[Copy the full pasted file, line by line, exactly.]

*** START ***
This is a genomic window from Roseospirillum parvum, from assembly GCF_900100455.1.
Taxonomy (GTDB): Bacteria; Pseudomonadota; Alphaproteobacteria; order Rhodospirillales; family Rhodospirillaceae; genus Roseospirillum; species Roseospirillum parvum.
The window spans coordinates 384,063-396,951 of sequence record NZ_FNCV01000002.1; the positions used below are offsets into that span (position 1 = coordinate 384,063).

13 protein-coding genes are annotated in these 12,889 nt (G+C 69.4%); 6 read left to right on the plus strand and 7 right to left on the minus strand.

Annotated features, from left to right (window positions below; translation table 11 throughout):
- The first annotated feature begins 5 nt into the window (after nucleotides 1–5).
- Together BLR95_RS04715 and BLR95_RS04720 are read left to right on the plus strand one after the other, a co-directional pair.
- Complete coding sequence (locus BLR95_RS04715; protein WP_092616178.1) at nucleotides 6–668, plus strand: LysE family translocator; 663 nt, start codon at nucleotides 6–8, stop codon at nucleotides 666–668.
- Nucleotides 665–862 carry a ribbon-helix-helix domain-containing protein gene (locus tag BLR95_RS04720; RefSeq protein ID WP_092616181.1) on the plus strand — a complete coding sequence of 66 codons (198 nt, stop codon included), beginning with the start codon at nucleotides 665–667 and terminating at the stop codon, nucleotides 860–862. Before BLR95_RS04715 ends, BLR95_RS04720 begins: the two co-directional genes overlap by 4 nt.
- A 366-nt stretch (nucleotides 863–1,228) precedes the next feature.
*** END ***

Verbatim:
This is a genomic window from Roseospirillum parvum, from assembly GCF_900100455.1.
Taxonomy (GTDB): Bacteria; Pseudomonadota; Alphaproteobacteria; order Rhodospirillales; family Rhodospirillaceae; genus Roseospirillum; species Roseospirillum parvum.
The window spans coordinates 384,063-396,951 of sequence record NZ_FNCV01000002.1; the positions used below are offsets into that span (position 1 = coordinate 384,063).

13 protein-coding genes are annotated in these 12,889 nt (G+C 69.4%); 6 read left to right on the plus strand and 7 right to left on the minus strand.

Annotated features, from left to right (window positions below; translation table 11 throughout):
- The first annotated feature begins 5 nt into the window (after nucleotides 1–5).
- Together BLR95_RS04715 and BLR95_RS04720 are read left to right on the plus strand one after the other, a co-directional pair.
- Complete coding sequence (locus BLR95_RS04715; protein WP_092616178.1) at nucleotides 6–668, plus strand: LysE family translocator; 663 nt, start codon at nucleotides 6–8, stop codon at nucleotides 666–668.
- Nucleotides 665–862 carry a ribbon-helix-helix domain-containing protein gene (locus tag BLR95_RS04720; RefSeq protein ID WP_092616181.1) on the plus strand — a complete coding sequence of 66 codons (198 nt, stop codon included), beginning with the start codon at nucleotides 665–667 and terminating at the stop codon, nucleotides 860–862. Before BLR95_RS04715 ends, BLR95_RS04720 begins: the two co-directional genes overlap by 4 nt.
- A 366-nt stretch (nucleotides 863–1,228) precedes the next feature.